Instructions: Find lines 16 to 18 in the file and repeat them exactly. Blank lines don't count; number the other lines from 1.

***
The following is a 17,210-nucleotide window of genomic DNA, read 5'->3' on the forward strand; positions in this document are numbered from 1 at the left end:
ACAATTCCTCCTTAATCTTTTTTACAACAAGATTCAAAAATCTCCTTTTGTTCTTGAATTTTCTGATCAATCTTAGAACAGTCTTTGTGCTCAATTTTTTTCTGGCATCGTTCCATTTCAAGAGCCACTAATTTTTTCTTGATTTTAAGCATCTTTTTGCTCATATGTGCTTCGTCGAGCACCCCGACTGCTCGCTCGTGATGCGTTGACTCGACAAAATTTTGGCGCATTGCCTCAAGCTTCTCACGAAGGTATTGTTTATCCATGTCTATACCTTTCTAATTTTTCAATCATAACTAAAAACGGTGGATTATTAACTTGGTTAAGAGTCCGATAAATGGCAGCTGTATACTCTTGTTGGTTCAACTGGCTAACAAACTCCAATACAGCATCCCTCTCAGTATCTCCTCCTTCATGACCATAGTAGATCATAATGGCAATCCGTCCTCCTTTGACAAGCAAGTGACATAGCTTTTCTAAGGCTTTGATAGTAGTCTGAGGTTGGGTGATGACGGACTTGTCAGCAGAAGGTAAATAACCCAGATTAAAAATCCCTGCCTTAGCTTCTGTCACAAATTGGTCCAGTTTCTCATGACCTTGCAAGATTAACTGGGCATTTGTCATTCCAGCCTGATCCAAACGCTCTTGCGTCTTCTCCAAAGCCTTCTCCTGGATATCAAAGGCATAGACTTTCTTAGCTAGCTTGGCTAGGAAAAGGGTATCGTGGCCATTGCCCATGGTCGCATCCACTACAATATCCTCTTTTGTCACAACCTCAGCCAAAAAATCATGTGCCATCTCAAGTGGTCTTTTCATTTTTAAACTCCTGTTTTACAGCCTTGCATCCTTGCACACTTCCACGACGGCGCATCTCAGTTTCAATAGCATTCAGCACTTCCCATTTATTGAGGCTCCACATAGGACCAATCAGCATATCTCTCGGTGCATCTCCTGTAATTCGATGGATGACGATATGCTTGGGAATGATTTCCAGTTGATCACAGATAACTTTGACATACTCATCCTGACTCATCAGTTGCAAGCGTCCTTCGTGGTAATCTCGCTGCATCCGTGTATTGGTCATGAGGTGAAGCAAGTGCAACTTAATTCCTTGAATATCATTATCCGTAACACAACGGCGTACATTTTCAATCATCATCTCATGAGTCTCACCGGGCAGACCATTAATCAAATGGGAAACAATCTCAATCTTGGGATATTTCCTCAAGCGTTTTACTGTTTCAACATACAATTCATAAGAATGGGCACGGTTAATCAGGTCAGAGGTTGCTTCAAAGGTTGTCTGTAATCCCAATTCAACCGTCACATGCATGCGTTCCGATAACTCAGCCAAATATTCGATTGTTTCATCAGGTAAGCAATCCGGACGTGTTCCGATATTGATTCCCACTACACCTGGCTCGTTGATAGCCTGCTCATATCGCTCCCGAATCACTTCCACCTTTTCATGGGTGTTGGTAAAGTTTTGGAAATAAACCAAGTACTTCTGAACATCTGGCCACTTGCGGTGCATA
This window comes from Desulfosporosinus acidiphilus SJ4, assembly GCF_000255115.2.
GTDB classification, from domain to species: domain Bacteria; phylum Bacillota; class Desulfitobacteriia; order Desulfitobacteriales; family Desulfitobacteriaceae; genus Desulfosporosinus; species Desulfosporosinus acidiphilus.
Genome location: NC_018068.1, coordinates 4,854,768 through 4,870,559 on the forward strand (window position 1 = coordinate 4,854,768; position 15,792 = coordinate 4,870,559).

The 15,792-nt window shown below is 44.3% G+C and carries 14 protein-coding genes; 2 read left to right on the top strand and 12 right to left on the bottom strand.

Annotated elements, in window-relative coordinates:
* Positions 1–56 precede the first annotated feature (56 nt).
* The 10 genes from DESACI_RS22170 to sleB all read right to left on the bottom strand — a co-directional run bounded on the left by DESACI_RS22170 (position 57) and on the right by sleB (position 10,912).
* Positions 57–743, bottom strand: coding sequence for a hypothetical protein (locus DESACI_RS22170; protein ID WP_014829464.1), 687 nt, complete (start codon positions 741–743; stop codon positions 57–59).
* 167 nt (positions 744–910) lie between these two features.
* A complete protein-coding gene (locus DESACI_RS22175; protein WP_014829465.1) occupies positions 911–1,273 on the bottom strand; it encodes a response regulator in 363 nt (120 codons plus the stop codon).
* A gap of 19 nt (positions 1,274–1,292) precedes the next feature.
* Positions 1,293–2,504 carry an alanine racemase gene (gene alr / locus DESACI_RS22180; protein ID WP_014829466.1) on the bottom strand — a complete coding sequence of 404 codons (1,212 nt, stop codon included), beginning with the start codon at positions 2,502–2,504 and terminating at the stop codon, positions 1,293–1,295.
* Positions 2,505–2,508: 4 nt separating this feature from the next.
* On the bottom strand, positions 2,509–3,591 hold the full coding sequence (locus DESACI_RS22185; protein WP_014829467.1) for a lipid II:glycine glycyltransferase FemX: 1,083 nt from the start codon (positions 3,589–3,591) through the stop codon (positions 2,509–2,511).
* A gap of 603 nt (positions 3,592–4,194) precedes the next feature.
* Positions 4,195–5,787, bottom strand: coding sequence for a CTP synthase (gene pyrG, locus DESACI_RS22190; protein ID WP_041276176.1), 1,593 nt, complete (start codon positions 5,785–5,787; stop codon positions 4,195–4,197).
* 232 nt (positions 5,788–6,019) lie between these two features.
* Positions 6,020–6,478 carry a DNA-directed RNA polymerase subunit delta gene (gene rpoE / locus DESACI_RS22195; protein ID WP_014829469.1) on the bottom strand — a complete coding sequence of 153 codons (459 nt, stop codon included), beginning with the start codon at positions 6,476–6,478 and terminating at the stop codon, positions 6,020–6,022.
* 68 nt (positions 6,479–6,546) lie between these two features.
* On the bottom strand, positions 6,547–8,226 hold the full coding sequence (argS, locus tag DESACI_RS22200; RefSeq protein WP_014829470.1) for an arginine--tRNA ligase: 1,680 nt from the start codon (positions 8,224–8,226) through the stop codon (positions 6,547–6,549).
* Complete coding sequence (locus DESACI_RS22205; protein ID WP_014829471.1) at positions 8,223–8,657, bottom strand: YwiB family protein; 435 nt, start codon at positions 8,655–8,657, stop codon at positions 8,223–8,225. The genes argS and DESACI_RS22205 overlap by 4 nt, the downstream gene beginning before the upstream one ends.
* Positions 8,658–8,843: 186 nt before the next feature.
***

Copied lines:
* On the bottom strand, positions 2,509–3,591 hold the full coding sequence (locus DESACI_RS22185; protein WP_014829467.1) for a lipid II:glycine glycyltransferase FemX: 1,083 nt from the start codon (positions 3,589–3,591) through the stop codon (positions 2,509–2,511).
* A gap of 603 nt (positions 3,592–4,194) precedes the next feature.
* Positions 4,195–5,787, bottom strand: coding sequence for a CTP synthase (gene pyrG, locus DESACI_RS22190; protein ID WP_041276176.1), 1,593 nt, complete (start codon positions 5,785–5,787; stop codon positions 4,195–4,197).